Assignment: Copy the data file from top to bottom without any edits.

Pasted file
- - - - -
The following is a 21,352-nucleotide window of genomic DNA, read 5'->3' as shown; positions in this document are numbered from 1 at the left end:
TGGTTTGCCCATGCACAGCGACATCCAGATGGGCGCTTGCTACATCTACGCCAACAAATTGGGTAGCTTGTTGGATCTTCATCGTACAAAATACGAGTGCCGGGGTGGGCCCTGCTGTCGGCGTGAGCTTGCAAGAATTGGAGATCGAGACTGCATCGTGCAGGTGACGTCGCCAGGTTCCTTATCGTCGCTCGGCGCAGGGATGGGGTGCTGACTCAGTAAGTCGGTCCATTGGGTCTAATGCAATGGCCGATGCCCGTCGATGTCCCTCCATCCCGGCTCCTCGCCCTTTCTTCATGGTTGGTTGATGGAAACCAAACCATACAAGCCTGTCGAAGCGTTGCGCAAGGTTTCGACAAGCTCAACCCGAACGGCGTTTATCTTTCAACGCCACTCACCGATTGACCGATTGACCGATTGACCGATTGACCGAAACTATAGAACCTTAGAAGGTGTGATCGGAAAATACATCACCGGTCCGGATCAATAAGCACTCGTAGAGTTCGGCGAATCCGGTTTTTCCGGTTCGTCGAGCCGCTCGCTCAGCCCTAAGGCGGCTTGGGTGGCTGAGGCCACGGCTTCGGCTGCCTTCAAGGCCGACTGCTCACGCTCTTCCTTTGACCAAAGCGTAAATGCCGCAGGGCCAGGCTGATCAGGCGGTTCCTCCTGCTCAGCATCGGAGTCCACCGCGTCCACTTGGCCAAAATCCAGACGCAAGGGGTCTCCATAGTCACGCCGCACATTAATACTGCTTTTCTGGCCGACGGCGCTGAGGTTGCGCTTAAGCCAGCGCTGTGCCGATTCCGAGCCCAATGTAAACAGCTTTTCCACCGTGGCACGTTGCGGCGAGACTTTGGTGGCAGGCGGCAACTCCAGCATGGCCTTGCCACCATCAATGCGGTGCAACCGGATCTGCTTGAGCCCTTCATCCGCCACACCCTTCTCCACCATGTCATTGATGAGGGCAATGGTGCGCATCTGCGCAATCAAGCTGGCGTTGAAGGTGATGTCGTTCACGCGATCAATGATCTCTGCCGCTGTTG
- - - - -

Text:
The following is a 21,352-nucleotide window of genomic DNA, read 5'->3' as shown; positions in this document are numbered from 1 at the left end:
TGGTTTGCCCATGCACAGCGACATCCAGATGGGCGCTTGCTACATCTACGCCAACAAATTGGGTAGCTTGTTGGATCTTCATCGTACAAAATACGAGTGCCGGGGTGGGCCCTGCTGTCGGCGTGAGCTTGCAAGAATTGGAGATCGAGACTGCATCGTGCAGGTGACGTCGCCAGGTTCCTTATCGTCGCTCGGCGCAGGGATGGGGTGCTGACTCAGTAAGTCGGTCCATTGGGTCTAATGCAATGGCCGATGCCCGTCGATGTCCCTCCATCCCGGCTCCTCGCCCTTTCTTCATGGTTGGTTGATGGAAACCAAACCATACAAGCCTGTCGAAGCGTTGCGCAAGGTTTCGACAAGCTCAACCCGAACGGCGTTTATCTTTCAACGCCACTCACCGATTGACCGATTGACCGATTGACCGATTGACCGAAACTATAGAACCTTAGAAGGTGTGATCGGAAAATACATCACCGGTCCGGATCAATAAGCACTCGTAGAGTTCGGCGAATCCGGTTTTTCCGGTTCGTCGAGCCGCTCGCTCAGCCCTAAGGCGGCTTGGGTGGCTGAGGCCACGGCTTCGGCTGCCTTCAAGGCCGACTGCTCACGCTCTTCCTTTGACCAAAGCGTAAATGCCGCAGGGCCAGGCTGATCAGGCGGTTCCTCCTGCTCAGCATCGGAGTCCACCGCGTCCACTTGGCCAAAATCCAGACGCAAGGGGTCTCCATAGTCACGCCGCACATTAATACTGCTTTTCTGGCCGACGGCGCTGAGGTTGCGCTTAAGCCAGCGCTGTGCCGATTCCGAGCCCAATGTAAACAGCTTTTCCACCGTGGCACGTTGCGGCGAGACTTTGGTGGCAGGCGGCAACTCCAGCATGGCCTTGCCACCATCAATGCGGTGCAACCGGATCTGCTTGAGCCCTTCATCCGCCACACCCTTCTCCACCATGTCATTGATGAGGGCAATGGTGCGCATCTGCGCAATCAAGCTGGCGTTGAAGGTGATGTCGTTCACGCGATCAATGATCTCTGCCGCTGTTG